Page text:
Continue to 3 of 12 below.
  • 03 of 12

    Golden Gate Bridge, San Francisco

    Golden Gate Bridge from Fort Point at Twilight
    Golden Gate Bridge from Fort Point at Twilight. © Betsy Malloy Photography

    This red-painted bridge has been blown up in the movies so many times that you might want to go just to make sure it's still there. But that's only one of many reasons to visit the Golden Gate Bridge. First, there's the perfect marriage of geography and design that makes it so appealing to the eyes.

    Views of it - and from it - are so varied that you could spend an entire day just driving around looking at it. I love to see it, photograph it and walk on it, But perhaps my favorite reason to be there is the landmark engineering achievement it represents. Its feet rest in some of the world's most tumultuous water, its cables drape across the first bridge support ever constructed in the open ocean and it boasts a safety record that was extraordinary for its day.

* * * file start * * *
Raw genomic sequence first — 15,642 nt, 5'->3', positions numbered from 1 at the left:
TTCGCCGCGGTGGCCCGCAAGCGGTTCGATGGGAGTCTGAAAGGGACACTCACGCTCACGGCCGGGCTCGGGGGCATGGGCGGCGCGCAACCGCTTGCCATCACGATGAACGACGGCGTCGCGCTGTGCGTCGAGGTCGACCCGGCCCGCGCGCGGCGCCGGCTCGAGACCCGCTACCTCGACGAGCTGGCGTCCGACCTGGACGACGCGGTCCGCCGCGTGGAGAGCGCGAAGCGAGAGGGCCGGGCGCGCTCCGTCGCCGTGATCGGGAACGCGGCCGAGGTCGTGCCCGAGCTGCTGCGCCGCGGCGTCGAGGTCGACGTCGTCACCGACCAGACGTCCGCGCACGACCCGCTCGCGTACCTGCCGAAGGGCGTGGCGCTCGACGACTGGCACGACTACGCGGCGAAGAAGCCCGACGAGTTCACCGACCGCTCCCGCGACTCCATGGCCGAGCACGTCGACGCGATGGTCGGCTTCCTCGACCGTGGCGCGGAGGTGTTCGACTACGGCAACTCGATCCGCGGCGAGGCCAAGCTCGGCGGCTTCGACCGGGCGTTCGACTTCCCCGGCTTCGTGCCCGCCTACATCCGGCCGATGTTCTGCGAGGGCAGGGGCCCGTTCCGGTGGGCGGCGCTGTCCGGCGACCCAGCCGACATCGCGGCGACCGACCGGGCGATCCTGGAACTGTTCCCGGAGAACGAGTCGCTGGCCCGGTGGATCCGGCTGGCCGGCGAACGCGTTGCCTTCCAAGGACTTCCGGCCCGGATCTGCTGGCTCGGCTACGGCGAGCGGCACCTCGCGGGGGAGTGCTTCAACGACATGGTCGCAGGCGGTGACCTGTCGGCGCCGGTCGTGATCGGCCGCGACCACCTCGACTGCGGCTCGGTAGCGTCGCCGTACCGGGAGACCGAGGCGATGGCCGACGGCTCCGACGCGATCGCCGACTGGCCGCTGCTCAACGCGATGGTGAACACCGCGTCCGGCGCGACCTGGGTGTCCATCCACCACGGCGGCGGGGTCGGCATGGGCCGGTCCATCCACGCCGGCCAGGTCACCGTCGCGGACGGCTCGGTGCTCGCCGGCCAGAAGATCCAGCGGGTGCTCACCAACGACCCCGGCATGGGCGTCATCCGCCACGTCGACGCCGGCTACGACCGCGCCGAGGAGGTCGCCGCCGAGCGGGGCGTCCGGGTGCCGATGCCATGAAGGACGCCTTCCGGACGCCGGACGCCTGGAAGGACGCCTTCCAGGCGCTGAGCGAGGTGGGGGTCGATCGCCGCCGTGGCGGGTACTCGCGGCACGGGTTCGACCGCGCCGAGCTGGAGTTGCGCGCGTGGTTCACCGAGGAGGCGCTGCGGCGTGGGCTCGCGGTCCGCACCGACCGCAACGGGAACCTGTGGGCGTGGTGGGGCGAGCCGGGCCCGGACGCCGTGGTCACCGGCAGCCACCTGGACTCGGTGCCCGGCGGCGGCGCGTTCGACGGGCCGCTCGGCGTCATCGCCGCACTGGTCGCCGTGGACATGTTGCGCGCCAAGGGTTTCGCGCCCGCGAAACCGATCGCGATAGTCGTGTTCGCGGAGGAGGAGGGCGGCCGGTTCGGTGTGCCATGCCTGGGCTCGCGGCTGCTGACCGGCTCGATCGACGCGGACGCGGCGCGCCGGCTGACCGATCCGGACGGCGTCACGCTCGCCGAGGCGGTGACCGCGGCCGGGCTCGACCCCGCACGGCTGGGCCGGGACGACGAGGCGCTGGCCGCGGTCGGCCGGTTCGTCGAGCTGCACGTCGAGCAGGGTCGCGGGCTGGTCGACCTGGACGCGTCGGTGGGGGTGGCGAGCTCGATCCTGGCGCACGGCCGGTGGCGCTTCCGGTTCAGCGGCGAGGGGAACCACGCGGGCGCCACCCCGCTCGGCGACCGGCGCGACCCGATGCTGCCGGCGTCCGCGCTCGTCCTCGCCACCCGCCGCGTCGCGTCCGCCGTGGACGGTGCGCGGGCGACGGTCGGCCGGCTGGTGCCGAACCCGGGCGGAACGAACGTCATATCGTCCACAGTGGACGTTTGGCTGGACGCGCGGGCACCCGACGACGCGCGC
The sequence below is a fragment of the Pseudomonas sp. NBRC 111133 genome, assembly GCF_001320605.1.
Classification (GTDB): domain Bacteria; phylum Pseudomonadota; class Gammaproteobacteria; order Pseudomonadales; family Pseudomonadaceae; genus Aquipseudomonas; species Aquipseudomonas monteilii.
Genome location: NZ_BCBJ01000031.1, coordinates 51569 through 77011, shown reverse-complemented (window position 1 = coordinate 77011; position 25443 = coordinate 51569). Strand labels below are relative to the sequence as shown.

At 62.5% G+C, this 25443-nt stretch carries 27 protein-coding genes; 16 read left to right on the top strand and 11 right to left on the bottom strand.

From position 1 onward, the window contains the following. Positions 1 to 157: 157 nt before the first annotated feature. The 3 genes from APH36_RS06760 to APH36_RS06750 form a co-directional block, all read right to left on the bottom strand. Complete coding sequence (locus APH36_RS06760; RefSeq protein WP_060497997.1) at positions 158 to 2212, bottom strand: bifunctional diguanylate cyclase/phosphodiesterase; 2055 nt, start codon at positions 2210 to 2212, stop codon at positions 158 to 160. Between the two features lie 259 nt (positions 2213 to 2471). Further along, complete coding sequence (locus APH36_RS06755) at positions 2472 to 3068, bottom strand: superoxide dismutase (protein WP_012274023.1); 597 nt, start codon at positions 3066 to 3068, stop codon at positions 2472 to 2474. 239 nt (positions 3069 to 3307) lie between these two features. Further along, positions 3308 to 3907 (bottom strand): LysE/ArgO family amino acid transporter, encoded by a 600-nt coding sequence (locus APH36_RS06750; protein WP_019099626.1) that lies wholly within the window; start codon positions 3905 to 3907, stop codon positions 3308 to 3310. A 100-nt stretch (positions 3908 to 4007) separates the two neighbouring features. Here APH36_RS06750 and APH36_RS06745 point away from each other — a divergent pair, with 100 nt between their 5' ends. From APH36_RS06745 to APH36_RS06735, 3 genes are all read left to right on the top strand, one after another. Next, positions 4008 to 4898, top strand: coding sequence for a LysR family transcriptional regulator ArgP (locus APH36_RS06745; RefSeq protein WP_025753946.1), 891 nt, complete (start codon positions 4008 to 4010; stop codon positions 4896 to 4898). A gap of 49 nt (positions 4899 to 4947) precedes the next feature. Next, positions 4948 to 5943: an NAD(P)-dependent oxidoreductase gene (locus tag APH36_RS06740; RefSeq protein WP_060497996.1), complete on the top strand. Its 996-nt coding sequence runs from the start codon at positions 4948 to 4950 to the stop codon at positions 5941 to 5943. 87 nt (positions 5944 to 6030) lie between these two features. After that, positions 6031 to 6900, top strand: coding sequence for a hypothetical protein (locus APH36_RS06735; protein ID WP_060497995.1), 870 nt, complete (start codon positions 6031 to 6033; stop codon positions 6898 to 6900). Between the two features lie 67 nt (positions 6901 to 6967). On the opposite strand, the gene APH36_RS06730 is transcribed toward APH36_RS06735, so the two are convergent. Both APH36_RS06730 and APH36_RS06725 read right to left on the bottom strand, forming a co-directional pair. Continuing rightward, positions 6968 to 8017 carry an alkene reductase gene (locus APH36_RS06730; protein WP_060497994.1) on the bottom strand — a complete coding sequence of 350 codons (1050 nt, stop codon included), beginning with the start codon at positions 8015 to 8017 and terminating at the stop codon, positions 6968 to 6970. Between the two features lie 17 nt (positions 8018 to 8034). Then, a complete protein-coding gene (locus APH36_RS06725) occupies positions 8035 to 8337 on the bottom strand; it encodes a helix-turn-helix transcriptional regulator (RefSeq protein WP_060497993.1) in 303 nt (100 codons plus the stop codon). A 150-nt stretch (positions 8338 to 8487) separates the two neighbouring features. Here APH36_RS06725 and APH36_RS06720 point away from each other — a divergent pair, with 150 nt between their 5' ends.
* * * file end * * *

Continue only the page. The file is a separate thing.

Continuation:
More About the Golden Gate Bridge

    If you need more information, check the Complete Guide to the Golden Gate Bridge. It will tell you about hours, how to get there and the best time to go.

    Take a photo tour of the Golden...MORE Gate Bridge to see what it's like.

    Continue to 4 of 12 below.
  • 04 of 12

    Big Sur Coastline

    Big Sur Coastline and Bixby Bridge
    Big Sur Coastline and Bixby Bridge. © 2010 Betsy Malloy Photography. Used by Permission.